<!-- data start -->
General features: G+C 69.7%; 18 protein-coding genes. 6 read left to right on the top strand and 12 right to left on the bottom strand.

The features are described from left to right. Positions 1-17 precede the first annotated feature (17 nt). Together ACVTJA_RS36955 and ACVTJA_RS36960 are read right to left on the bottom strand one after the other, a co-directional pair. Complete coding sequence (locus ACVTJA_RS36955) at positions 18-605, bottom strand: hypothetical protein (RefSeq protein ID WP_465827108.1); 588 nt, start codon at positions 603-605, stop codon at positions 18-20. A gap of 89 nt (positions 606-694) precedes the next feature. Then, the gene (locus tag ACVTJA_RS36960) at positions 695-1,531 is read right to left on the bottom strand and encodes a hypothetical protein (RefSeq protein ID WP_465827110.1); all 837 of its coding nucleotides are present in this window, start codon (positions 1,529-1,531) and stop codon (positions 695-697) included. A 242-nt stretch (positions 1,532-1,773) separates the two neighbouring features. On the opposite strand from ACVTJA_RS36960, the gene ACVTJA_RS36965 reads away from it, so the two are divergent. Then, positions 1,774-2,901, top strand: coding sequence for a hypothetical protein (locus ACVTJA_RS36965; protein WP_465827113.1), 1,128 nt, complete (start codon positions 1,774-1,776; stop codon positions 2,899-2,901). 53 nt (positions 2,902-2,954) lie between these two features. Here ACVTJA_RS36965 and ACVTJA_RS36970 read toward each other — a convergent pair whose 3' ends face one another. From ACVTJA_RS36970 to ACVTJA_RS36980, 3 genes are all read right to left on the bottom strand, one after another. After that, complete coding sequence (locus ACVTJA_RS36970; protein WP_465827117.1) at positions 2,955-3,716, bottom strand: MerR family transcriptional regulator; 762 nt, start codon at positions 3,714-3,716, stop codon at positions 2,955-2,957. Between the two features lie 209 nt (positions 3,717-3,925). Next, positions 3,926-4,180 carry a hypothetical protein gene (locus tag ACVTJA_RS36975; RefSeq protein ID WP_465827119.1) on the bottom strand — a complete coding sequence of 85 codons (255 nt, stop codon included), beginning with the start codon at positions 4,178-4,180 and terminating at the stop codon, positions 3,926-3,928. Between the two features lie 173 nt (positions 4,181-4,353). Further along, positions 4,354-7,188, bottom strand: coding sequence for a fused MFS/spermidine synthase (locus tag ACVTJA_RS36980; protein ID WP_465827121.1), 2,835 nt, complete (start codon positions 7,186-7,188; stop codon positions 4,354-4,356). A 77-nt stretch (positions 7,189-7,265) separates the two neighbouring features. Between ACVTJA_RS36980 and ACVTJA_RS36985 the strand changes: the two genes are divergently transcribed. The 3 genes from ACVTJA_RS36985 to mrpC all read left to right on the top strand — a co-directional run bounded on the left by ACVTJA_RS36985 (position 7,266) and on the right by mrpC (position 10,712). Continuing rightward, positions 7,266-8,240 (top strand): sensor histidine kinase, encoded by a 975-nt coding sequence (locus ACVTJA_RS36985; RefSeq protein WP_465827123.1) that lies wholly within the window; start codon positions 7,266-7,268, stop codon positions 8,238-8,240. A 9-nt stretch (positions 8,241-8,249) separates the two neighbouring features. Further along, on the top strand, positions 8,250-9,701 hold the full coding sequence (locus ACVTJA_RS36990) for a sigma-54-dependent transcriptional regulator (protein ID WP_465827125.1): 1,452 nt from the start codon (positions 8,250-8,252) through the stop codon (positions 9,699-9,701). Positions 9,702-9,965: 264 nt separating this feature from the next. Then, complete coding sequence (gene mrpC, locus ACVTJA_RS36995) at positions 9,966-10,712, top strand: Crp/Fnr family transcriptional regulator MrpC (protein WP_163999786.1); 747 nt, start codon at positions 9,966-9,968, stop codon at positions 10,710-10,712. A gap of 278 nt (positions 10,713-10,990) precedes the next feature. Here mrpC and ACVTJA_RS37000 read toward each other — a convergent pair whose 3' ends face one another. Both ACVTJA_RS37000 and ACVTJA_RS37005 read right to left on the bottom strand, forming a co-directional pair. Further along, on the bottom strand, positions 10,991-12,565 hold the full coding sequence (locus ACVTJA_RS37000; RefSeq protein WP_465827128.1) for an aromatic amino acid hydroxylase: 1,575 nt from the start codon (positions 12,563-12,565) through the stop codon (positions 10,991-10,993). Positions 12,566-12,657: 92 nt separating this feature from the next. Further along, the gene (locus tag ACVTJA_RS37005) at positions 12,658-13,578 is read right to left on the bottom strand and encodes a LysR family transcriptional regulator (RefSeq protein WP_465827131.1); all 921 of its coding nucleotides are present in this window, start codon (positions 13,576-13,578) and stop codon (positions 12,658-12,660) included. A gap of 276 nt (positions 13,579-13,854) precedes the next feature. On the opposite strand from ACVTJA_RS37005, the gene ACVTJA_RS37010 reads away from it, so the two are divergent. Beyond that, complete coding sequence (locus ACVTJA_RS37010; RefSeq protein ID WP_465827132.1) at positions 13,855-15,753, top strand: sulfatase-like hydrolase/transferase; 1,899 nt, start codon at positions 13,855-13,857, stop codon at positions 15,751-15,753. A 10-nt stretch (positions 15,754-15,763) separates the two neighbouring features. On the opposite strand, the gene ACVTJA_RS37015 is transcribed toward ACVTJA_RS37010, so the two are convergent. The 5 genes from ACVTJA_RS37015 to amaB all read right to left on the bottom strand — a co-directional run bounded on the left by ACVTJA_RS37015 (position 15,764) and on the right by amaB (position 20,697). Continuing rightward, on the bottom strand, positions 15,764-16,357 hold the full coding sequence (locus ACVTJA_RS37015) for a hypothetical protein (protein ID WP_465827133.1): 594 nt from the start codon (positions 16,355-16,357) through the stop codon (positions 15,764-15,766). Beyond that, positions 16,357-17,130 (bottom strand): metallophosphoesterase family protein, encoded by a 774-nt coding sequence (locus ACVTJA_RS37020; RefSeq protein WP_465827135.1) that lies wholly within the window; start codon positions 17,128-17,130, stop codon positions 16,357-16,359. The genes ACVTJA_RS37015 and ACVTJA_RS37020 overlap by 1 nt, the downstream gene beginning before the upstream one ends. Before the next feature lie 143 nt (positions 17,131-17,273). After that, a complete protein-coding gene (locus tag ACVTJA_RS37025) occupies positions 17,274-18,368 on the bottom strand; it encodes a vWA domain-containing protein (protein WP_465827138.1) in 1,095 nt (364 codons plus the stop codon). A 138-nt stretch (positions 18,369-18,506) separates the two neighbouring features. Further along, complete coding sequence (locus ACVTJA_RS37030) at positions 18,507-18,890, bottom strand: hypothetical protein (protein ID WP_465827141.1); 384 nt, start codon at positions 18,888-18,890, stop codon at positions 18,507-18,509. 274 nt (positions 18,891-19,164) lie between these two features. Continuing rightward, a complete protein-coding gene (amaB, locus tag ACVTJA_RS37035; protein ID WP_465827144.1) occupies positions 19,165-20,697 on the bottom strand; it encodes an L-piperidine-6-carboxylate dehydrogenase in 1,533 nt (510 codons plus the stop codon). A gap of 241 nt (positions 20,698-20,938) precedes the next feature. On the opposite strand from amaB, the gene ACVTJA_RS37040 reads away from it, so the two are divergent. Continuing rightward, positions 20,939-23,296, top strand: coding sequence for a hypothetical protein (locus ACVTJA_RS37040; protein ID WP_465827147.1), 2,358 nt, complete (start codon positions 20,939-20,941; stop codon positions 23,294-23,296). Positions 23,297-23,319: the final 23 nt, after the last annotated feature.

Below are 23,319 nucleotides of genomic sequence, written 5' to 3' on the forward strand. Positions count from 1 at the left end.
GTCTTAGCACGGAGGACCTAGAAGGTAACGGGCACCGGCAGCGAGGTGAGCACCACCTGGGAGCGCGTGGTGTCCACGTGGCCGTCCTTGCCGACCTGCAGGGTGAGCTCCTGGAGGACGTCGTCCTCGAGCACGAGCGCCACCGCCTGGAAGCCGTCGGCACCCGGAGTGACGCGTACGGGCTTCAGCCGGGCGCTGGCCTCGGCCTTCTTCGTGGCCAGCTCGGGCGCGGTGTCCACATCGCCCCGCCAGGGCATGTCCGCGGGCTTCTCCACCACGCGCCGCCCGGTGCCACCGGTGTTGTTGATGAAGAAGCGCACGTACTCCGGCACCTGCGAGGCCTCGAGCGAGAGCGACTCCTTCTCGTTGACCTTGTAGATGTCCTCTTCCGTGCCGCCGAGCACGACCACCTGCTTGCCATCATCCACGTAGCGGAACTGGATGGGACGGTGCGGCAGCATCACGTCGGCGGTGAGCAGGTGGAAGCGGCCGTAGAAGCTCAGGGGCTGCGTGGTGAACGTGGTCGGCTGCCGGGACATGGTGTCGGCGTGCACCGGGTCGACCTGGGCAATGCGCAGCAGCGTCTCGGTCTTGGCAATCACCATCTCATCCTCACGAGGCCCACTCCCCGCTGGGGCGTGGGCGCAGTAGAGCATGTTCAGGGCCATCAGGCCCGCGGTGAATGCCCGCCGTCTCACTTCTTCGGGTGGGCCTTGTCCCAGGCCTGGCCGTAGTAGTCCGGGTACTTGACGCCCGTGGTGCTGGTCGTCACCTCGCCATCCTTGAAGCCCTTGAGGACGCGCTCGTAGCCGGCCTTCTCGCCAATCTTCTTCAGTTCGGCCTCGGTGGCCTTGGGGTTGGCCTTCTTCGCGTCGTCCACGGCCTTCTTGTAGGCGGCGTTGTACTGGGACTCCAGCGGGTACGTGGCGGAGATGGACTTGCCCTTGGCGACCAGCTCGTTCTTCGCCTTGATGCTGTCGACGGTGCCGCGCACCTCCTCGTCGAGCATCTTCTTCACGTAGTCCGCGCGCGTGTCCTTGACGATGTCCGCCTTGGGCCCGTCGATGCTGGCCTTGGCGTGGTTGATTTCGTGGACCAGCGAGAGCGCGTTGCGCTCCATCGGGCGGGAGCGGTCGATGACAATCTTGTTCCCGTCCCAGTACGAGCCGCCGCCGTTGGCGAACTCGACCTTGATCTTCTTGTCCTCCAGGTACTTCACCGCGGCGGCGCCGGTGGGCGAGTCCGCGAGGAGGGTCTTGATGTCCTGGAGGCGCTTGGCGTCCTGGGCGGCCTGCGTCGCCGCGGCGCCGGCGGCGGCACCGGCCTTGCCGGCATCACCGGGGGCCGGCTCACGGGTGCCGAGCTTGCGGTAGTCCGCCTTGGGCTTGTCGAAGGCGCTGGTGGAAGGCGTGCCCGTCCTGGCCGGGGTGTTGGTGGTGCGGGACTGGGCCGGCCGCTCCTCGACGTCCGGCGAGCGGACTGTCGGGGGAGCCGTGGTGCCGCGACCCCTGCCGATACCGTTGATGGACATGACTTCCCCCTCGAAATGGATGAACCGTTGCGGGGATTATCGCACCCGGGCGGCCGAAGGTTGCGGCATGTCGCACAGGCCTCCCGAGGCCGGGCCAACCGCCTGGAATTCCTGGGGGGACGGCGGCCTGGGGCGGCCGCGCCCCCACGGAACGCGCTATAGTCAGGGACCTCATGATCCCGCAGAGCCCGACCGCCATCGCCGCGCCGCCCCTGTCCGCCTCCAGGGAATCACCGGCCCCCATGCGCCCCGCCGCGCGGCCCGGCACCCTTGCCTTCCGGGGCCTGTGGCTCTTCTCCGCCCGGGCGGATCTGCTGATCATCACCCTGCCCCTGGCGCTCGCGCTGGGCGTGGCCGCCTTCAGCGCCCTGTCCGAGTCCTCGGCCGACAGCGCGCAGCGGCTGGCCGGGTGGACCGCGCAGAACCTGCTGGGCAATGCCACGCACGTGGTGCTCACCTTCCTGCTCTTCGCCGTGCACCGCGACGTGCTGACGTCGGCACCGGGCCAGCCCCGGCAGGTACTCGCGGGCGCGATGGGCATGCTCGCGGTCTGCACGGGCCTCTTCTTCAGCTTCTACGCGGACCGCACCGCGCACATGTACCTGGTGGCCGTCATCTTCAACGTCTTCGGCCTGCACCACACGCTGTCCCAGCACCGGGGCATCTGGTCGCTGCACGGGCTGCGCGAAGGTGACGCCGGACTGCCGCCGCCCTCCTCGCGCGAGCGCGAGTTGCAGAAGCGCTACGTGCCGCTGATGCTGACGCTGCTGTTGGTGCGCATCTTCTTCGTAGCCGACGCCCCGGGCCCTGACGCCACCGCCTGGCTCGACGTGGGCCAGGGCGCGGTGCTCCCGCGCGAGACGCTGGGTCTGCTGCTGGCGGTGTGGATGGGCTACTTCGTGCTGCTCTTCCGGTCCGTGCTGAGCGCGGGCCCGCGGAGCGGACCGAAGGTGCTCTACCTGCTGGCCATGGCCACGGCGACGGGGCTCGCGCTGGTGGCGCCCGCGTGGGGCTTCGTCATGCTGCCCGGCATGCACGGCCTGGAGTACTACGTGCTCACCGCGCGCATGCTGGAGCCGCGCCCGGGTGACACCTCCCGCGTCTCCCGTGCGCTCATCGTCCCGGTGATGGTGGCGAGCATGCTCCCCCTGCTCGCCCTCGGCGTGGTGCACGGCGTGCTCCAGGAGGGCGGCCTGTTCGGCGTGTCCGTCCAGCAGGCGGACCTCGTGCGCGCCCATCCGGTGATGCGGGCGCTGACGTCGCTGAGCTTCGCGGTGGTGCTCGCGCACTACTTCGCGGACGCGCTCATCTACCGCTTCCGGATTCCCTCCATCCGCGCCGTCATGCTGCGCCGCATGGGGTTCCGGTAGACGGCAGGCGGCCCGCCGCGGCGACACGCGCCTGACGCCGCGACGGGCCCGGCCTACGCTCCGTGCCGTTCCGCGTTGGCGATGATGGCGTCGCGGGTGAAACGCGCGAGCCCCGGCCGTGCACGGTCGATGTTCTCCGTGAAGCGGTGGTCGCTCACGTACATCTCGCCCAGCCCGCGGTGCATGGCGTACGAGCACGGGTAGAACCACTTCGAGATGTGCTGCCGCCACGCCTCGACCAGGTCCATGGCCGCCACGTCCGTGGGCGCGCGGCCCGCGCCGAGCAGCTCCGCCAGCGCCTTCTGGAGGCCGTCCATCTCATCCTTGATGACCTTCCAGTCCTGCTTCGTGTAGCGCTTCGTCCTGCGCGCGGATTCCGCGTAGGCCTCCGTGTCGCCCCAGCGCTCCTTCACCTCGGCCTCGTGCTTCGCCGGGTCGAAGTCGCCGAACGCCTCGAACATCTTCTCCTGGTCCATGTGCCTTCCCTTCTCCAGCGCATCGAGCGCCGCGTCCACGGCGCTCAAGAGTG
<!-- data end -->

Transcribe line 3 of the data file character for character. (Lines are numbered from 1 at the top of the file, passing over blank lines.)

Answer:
Below are 23,319 nucleotides of genomic sequence, written 5' to 3' on the forward strand. Positions count from 1 at the left end.